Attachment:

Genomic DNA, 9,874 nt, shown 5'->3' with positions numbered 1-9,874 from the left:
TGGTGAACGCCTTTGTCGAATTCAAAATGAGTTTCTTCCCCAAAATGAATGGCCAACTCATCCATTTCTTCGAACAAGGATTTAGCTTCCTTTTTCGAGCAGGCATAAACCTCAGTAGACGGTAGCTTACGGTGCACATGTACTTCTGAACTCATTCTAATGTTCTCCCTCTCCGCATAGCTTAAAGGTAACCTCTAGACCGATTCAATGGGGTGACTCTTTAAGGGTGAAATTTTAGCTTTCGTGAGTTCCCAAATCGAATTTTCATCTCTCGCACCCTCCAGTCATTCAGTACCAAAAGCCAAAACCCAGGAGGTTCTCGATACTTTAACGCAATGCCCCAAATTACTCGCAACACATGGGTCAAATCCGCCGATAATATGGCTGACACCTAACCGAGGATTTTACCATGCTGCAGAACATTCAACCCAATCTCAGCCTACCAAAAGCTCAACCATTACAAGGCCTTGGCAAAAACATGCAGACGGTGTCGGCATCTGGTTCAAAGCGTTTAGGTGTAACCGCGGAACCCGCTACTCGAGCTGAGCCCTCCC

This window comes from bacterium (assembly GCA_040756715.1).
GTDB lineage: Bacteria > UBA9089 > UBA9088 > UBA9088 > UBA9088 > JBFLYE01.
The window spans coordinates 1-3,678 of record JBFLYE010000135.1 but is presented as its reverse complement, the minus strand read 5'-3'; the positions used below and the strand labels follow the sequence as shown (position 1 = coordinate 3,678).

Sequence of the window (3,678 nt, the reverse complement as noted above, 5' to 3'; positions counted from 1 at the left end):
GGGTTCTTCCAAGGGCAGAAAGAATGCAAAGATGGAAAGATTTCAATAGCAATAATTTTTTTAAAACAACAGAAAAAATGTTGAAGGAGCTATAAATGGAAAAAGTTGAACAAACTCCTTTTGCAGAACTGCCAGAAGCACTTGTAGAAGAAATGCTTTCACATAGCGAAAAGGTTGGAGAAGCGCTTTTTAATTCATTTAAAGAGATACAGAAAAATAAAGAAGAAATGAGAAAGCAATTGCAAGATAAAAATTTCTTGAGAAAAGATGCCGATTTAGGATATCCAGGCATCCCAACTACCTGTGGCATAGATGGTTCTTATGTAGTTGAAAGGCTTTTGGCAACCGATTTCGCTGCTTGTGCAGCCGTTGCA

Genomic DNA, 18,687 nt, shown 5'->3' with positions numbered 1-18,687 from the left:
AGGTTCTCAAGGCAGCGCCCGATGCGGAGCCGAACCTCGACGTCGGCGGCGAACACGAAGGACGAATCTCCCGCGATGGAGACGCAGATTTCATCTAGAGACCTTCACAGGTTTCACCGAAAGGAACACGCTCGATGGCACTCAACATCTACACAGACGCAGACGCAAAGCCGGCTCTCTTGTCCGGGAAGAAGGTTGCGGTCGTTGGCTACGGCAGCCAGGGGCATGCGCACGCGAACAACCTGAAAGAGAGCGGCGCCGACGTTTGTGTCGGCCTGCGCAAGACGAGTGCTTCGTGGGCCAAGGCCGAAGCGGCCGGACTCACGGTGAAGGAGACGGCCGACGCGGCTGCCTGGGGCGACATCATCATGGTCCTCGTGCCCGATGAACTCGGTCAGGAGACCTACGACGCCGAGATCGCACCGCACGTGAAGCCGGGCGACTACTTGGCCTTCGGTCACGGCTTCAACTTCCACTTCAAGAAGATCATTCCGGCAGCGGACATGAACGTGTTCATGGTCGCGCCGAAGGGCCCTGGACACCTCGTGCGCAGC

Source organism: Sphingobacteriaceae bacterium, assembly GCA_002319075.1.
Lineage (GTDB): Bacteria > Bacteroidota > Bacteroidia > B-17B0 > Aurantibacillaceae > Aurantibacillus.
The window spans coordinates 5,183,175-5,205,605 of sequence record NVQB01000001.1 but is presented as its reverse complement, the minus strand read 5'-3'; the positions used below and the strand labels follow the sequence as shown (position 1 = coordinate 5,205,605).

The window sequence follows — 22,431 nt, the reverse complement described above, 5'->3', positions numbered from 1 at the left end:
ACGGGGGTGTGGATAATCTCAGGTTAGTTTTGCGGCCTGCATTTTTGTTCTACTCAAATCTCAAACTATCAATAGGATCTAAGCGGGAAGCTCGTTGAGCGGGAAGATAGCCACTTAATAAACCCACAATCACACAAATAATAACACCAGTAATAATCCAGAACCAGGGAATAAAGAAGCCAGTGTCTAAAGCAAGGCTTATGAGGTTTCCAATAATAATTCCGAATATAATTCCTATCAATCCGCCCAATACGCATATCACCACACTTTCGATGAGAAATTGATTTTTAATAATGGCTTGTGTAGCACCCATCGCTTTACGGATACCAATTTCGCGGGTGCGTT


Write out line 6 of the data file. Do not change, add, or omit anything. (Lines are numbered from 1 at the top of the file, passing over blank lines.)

Sequence of the window (3,678 nt, the reverse complement as noted above, 5' to 3'; positions counted from 1 at the left end):